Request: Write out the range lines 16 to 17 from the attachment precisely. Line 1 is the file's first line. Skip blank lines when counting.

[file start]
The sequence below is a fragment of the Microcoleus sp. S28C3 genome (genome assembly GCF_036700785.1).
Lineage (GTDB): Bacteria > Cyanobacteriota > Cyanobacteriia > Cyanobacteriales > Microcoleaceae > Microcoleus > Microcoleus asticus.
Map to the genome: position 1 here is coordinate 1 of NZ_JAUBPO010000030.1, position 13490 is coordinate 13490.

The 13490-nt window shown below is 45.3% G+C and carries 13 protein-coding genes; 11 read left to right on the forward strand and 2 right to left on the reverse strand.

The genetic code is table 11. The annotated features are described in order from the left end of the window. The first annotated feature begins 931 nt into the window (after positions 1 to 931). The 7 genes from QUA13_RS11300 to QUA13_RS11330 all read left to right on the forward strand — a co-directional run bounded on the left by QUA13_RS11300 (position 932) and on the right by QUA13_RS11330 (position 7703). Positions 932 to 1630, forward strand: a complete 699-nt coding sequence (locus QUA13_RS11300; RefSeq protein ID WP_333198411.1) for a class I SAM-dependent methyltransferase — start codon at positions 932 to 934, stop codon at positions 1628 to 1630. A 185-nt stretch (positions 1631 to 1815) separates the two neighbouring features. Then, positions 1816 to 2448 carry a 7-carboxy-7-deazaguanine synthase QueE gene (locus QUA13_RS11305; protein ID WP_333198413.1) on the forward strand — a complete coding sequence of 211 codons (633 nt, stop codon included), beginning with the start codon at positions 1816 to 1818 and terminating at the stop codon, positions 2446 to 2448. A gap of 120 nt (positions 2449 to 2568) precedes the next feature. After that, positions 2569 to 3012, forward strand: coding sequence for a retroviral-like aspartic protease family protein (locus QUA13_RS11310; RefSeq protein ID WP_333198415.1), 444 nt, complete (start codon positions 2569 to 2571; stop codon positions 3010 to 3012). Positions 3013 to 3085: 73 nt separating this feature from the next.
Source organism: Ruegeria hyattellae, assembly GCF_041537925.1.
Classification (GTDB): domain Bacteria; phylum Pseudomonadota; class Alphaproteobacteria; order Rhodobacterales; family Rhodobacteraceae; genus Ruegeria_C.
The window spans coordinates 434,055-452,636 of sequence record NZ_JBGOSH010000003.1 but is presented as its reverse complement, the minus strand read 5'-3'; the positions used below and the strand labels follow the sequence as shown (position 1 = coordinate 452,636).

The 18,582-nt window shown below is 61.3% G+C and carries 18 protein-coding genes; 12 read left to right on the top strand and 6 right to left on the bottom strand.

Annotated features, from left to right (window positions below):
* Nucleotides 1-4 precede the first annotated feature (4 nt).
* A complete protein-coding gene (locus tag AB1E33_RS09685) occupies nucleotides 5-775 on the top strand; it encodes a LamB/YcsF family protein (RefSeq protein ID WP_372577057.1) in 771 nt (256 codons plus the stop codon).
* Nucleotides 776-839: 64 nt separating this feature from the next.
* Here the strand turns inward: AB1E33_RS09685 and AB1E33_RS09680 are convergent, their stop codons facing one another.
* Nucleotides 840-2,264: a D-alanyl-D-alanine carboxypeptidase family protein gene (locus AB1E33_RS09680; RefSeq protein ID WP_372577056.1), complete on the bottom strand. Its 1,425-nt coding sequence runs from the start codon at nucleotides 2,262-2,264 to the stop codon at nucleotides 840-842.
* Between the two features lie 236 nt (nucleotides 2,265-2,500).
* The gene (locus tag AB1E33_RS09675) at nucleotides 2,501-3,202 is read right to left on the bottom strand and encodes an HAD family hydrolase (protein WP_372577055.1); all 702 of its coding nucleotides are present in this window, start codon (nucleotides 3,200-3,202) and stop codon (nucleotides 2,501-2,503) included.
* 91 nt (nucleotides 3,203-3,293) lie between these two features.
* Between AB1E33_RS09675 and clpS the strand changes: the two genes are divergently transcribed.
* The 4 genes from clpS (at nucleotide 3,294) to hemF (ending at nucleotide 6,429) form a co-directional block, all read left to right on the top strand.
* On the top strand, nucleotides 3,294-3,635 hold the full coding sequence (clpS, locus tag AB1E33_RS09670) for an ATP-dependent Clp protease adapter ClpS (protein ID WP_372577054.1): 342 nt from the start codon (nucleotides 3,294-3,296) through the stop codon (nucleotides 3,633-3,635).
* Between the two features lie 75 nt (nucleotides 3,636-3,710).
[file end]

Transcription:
* Between the two features lie 236 nt (nucleotides 2,265-2,500).
* The gene (locus tag AB1E33_RS09675) at nucleotides 2,501-3,202 is read right to left on the bottom strand and encodes an HAD family hydrolase (protein WP_372577055.1); all 702 of its coding nucleotides are present in this window, start codon (nucleotides 3,200-3,202) and stop codon (nucleotides 2,501-2,503) included.